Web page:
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Extreme plasticity in reproductive biology of an oviparous lizard

Citation

Olsson, M and Loeb, L and Lindsay, W and Wapstra, E and Fitzpatrick, L and Shine, R, Extreme plasticity in reproductive biology of an oviparous lizard, Ecology and Evolution, 8, (13) pp. 6384-6389. ISSN 2045-7758 (2018) [Refereed Article]


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Copyright 2018 the authors. Licensed under Creative Commons Attribution 4.0 International (CC BY 4.0) https://creativecommons.org/licenses/by/4.0/

DOI: doi:10.1002/ece3.4247

Abstract

Ecology and Evolution published by John Wiley & Sons Ltd. Most oviparous squamate reptiles lay their eggs when embryos have completed less than one-third of development, with the remaining two-thirds spent in an external nest. Even when females facultatively retain eggs in dry or cold conditions, such retention generally causes only a minor (<10%) decrease in subsequent incubation periods. In contrast, we found that female sand lizards (Lacerta agilis) from an experimentally founded field population (established ca. 20 years ago on the southwest coast of Sweden) exhibited wide variation in incubation periods even when the eggs were kept at standard (25°C) conditions. Females that retained eggs in utero for longer based on the delay between capture and oviposition produced eggs that hatched sooner. In the extreme case, eggs hatched after only 55% of the "normal" incubation period. Although the proximate mechanisms underlying this flexibility remain unclear, our results from this first full field season at the new study site show that females within a single cold-climate population of lizards can span a substantial proportion of the continuum from "normal" oviparity to viviparity.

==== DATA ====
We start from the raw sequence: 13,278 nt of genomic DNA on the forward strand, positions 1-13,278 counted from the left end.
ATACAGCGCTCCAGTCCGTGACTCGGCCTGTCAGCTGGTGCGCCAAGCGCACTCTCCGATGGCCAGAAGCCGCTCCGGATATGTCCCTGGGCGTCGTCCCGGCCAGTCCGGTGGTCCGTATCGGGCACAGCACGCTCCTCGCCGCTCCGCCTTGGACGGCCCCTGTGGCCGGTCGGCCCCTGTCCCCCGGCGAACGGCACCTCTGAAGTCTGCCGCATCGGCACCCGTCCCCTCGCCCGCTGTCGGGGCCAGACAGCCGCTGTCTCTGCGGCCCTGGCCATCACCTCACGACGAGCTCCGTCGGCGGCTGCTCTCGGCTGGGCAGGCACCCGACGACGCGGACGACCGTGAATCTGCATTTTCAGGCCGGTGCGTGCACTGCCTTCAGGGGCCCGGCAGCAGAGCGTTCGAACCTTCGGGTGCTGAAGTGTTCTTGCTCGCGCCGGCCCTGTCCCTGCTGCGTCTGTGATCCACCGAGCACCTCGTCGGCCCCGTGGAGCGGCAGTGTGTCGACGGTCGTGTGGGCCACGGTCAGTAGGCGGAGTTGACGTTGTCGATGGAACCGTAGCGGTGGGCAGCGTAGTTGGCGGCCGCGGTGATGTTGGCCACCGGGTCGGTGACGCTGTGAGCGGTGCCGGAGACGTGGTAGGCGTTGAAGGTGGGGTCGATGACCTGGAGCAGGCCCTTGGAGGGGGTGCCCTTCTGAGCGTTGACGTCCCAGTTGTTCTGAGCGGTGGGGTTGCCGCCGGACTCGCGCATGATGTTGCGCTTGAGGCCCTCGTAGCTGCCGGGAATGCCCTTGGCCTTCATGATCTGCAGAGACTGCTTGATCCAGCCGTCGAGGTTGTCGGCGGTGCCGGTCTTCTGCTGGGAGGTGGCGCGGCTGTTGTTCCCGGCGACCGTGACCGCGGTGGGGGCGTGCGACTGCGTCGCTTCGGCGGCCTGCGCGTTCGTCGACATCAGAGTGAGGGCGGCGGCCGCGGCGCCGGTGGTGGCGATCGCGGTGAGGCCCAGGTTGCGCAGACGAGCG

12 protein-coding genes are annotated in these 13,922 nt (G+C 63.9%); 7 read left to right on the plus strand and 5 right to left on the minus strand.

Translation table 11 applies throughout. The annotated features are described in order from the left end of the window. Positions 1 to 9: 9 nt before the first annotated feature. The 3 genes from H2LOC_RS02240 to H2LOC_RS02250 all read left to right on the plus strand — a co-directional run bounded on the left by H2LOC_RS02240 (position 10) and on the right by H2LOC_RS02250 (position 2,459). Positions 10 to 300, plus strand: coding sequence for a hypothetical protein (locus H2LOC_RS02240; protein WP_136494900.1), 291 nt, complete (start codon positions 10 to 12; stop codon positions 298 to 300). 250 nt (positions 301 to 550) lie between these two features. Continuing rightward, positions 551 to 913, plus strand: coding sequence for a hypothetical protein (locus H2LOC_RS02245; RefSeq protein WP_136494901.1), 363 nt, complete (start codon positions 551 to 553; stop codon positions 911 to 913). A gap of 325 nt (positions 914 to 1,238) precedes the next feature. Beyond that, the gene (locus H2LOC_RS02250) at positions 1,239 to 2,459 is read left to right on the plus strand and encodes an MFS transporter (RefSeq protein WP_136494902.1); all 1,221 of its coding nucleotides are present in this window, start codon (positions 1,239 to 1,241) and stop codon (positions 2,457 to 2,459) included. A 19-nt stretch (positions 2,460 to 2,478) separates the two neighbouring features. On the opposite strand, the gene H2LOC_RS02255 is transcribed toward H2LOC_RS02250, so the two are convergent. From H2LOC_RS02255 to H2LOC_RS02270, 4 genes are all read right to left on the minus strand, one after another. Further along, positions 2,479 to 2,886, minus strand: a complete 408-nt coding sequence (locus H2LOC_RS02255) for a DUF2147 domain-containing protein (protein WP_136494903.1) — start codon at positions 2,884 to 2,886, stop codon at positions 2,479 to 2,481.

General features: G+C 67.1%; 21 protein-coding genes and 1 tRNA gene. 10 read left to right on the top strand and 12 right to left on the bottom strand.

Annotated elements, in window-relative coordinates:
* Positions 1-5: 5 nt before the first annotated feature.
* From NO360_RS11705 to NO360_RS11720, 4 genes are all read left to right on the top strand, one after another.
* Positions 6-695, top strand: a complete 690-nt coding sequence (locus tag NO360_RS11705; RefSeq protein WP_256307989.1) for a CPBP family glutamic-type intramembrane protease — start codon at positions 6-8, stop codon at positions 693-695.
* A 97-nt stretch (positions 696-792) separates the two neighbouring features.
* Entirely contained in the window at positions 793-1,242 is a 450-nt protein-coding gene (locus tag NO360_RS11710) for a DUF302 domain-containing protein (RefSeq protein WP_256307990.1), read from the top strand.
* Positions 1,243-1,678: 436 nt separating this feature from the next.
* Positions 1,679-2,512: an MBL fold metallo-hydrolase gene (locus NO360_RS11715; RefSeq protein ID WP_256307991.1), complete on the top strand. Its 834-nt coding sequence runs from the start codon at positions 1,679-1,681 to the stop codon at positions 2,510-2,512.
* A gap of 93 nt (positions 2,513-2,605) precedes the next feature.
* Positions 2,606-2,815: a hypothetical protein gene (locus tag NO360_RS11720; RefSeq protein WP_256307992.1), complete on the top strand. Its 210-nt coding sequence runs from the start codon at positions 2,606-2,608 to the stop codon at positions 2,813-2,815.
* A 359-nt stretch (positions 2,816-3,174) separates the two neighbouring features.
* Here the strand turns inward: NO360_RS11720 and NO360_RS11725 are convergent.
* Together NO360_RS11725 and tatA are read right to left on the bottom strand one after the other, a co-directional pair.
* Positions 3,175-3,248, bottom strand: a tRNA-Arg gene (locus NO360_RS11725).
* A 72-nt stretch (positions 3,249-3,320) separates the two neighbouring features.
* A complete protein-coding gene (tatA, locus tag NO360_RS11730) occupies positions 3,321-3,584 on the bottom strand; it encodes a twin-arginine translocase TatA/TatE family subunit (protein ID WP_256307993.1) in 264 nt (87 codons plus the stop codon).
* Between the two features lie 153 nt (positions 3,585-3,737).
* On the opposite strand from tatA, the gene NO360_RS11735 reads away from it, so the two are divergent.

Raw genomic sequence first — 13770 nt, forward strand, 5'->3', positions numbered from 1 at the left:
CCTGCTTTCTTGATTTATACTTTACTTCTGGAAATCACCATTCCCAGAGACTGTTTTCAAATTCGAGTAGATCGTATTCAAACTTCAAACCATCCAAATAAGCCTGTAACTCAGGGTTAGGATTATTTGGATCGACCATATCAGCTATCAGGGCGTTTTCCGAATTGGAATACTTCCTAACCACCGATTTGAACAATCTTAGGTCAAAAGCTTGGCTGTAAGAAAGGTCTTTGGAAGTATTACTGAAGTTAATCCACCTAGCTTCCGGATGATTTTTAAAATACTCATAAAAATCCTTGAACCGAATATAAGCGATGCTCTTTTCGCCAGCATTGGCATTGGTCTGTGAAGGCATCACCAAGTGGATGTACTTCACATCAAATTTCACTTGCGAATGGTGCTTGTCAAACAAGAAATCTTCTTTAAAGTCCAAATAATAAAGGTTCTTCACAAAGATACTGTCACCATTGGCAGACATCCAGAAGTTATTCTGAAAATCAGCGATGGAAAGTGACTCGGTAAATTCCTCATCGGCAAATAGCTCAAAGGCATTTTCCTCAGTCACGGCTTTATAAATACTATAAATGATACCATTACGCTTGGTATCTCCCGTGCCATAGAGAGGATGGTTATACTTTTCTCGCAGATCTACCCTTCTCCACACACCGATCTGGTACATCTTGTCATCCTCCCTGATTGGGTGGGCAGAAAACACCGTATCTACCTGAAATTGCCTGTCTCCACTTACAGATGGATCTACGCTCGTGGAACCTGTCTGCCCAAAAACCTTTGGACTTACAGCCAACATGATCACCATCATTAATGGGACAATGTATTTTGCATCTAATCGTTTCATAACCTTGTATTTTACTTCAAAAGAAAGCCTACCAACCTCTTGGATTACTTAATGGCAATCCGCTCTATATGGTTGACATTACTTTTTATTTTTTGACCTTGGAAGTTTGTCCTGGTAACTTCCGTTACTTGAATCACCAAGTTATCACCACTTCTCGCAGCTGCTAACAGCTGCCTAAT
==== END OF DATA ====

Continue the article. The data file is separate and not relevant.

Item Details

Item Type:Refereed Article
Keywords:developmental plasticity, incubation, Lacertidae, reproductive mode, reproductive ecology, life history evolution, reptiles
Research Division:Biological Sciences
Research Group:Ecology
Research Field:Behavioural Ecology
Objective Division:Expanding Knowledge
Objective Group:Expanding Knowledge
Objective Field:Expanding Knowledge in the Biological Sciences
Author:Wapstra, E (Associate Professor Erik Wapstra)
Author:Fitzpatrick, L (Ms Luisa Fitzpatrick)
ID Code:128899
Year Published:2018
Funding Support:Australian Research Council (FT110100597)
Web of Science® Times Cited:1
Deposited By:Zoology
Deposited On:2018-10-23
Last Modified:2018-11-08
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